'When the lockdown is lifted, possibility of recurrence is high'
The man, who began researching a book on how and why infections spread four years before the coronavirus pandemic, suggests continued social isolation until a vaccine comes
It is an eerie coincidence that Adam Kucharski's book, The Rules of Contagion: Why Things Spread and Why They Stop, was released in Britain right before the coronavirus outbreak of December 2019. "I began work in 2016. It is unfortunate that it released at a time like this, when the world is battling a deadly virus," Kucharski, associate professor and Sir Henry Dale Fellow at the London School of Hygiene and Tropical Medicine, says in a Skype interview. "But, in a way, I am glad the book, which addresses the underlying principles that drive contagion, will create awareness."
Kucharski is a TED fellow, winner of the 2016 Rosalind Franklin Award Lecture and the 2012 Wellcome Trust Science Writing Prize and the author of The Perfect Bet: How Science and Maths Are Taking the Luck Out of Gambling. His latest work explains what makes things spread, why outbreaks look like they do, and how we can change what happens in the future. Kucharski uses math to understand the outbreak of Ebola, SARS, influenza, and now COVID-19. With statistics flying around, what are the ones that need our immediate attention? "The number of cases reported is dependent on how many people are tested. Often, stats don't reflect actual numbers. So, it is only and only the number of fatalities that determines the [extent of] transmission of the disease," he explains. He clarifies that if a death has occurred today, it means the infection occurred at least a month ago. "There is a delay from transmission to outcome [death]. So it is only figures of death that need our attention."
Kucharski stresses on the need to learn from previous outbreaks. In the book, he writes: "One outbreak won't necessarily look like another. What we need is a way to separate features that are specific to a particular outbreak from the underlying principles that drive contagion. A way to look beyond simplistic explanations, and uncover what is really behind the outbreak patterns we observe."
But with COVID-19, what can we possibly learn from history? "If you look at the malaria outbreak, people had very strong and incorrect opinions around what it was. Some even thought it wasn't spreading. Now, with coronavirus, there are people who say it is just flu and that it won't be bad. But we cannot make the same mistakes again. We need to take this very seriously."
Despite global lockdowns and sealing of borders, he isn't convinced enough has and is being done. They started with temperature screenings at the airport but of say, the 100 infected persons arriving, only a few will show a fever or any symptom. Which means the machine won't pick up potential cases. "China, for example, closed its borders. That slowed down the spread outside of the country. But within China, it only slowed down for a few days, and then it peaked again. You ought to be aware that you think a control measure is effective, but it may not always be."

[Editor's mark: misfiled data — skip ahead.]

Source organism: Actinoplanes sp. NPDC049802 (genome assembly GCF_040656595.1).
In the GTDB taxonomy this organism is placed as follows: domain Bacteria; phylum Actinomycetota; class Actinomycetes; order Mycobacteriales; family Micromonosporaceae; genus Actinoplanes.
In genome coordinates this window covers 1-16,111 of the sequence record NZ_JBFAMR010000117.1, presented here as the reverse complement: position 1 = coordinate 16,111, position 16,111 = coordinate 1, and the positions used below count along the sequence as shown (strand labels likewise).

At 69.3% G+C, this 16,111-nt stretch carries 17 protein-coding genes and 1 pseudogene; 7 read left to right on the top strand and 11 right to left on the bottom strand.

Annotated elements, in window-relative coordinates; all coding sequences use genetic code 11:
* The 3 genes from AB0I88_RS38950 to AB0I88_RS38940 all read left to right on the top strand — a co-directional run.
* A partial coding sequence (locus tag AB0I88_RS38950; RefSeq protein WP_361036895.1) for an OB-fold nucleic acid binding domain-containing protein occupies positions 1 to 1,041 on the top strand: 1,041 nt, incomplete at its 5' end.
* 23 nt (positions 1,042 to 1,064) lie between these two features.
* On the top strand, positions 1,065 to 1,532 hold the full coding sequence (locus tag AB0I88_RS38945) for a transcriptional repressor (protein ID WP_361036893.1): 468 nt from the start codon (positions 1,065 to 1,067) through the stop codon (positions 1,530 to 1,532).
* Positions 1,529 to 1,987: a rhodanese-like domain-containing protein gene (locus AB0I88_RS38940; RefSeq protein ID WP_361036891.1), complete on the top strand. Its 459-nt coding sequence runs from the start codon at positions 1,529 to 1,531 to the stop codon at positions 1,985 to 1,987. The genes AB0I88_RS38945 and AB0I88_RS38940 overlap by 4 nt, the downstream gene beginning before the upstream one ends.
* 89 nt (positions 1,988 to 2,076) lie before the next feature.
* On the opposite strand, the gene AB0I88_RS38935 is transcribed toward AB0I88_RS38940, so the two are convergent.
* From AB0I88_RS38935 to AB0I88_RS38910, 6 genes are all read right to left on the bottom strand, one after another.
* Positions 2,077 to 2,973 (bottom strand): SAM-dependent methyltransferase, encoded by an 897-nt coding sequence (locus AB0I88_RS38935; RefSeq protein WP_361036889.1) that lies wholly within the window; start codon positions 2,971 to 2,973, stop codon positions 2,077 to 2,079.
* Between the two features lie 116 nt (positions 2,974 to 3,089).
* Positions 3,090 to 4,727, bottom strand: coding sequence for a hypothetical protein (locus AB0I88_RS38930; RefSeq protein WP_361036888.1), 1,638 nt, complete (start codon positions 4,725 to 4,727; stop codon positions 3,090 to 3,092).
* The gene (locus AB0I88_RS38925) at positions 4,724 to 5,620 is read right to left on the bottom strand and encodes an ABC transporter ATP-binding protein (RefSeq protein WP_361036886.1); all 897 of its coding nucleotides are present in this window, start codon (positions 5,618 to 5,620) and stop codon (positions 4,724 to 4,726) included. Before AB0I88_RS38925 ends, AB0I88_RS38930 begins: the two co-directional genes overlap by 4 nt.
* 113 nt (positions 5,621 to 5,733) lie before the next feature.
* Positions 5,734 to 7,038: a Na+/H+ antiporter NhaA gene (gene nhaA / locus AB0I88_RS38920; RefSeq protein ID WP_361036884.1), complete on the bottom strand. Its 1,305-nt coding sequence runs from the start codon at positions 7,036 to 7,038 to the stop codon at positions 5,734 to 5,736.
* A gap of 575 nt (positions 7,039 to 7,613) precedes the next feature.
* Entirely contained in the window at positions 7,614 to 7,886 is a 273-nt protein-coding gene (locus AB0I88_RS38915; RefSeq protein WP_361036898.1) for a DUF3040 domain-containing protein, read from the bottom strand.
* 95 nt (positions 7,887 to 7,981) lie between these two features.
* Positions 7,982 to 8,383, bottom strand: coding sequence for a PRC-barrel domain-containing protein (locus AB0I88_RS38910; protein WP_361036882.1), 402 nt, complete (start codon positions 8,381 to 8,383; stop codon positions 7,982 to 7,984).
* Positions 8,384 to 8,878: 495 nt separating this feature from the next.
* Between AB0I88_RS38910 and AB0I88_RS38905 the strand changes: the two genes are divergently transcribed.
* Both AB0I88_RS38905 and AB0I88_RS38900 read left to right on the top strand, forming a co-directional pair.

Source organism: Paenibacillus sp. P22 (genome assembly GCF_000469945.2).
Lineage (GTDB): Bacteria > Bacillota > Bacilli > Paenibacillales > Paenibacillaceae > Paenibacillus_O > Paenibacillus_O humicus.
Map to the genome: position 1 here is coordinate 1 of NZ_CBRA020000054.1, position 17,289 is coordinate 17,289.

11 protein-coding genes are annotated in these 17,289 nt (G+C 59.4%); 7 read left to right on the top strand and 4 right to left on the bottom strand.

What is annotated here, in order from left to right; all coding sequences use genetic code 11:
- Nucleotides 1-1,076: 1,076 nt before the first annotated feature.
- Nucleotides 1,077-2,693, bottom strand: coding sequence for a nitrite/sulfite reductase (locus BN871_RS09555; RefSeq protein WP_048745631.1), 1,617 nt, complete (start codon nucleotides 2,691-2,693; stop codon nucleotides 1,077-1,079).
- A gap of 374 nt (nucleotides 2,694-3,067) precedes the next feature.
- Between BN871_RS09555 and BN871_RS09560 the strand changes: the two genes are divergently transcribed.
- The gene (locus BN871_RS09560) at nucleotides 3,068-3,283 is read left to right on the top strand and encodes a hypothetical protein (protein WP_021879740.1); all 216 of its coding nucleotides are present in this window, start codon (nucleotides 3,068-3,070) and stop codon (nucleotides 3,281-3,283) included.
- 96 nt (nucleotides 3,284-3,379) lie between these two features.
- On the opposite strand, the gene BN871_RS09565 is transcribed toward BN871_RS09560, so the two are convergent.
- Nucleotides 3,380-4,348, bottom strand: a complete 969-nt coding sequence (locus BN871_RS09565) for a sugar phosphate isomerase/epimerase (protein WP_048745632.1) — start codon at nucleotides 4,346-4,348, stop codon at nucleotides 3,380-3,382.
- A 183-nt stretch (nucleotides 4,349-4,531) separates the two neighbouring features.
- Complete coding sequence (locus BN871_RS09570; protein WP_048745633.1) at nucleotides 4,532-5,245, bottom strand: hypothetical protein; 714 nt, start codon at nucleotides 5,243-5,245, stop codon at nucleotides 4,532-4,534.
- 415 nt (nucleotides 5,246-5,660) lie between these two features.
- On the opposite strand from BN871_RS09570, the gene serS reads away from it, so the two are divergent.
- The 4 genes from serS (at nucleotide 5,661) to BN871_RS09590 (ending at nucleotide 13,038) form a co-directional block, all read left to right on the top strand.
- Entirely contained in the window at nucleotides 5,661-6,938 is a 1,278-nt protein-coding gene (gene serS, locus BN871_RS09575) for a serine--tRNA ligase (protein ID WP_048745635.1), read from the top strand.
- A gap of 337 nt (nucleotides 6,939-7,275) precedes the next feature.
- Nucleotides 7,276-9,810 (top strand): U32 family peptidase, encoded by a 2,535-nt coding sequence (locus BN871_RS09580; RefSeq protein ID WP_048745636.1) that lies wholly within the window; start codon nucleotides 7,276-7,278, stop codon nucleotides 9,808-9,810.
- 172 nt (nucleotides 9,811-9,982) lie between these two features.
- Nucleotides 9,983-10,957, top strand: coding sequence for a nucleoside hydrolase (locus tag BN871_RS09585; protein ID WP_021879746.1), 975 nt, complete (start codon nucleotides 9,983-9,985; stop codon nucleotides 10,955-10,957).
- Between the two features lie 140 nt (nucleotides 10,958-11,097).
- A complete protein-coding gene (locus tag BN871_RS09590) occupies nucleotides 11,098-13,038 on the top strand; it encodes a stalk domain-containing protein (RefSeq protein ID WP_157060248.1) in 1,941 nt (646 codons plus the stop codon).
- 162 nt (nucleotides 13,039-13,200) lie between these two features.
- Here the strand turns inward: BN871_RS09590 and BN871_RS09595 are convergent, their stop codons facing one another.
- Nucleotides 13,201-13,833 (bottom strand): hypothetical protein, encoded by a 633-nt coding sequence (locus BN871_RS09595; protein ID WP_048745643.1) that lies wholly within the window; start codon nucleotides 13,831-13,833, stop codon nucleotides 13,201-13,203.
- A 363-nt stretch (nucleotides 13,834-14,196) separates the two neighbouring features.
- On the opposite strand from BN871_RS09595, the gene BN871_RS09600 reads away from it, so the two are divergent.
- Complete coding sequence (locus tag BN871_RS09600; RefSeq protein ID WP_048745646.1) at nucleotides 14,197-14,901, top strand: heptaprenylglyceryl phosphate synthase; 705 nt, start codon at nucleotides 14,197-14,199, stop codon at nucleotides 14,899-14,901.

The best time to intervene according to him, is in the early stages. "For one reason or the other, the early numbers in Wuhan were not taken seriously. The figures were not immediately communicated to the WHO. If this would have been done, the medical experts would have been able to control the spread."
Singapore, according to Kucharski, did an effective job in addressing this pandemic. "Every country has its limitations. But Singapore did a fantastic job. They have a high-trusted government and a great setup to handle this virus."
Singapore's response to the infection has been held up by many across the world. The country has recorded two deaths and the infection spread rate is much slower than the rest of the world. What helped was that they were ready before the outbreak even occurred, because of their experience with dealing with SARS in 2002-03. They realised they didn't have the infrastructure to fight the outbreak. So in the next few years, isolation hospitals were built, more negative pressure rooms were created and legislation was put in place. Finally, when the world became aware of COVID-19, Singapore was ready.
So what does the future hold for the world? An unpleasant time, Kucharski thinks. "From the health point of view, quarantine and self isolation can reduce transmission. But we can't be in lockdown for a year; [it will carry on] for two to three months at best. And once the controls are lifted, countries will be at risk of more transmission. If this outbreak recurs in a few months, we will be back to square one. And the possibility of this happening is very high."
All you can do, he says, is wash your hands, ensure minimal social interactions, and stay indoors till a vaccine is found.
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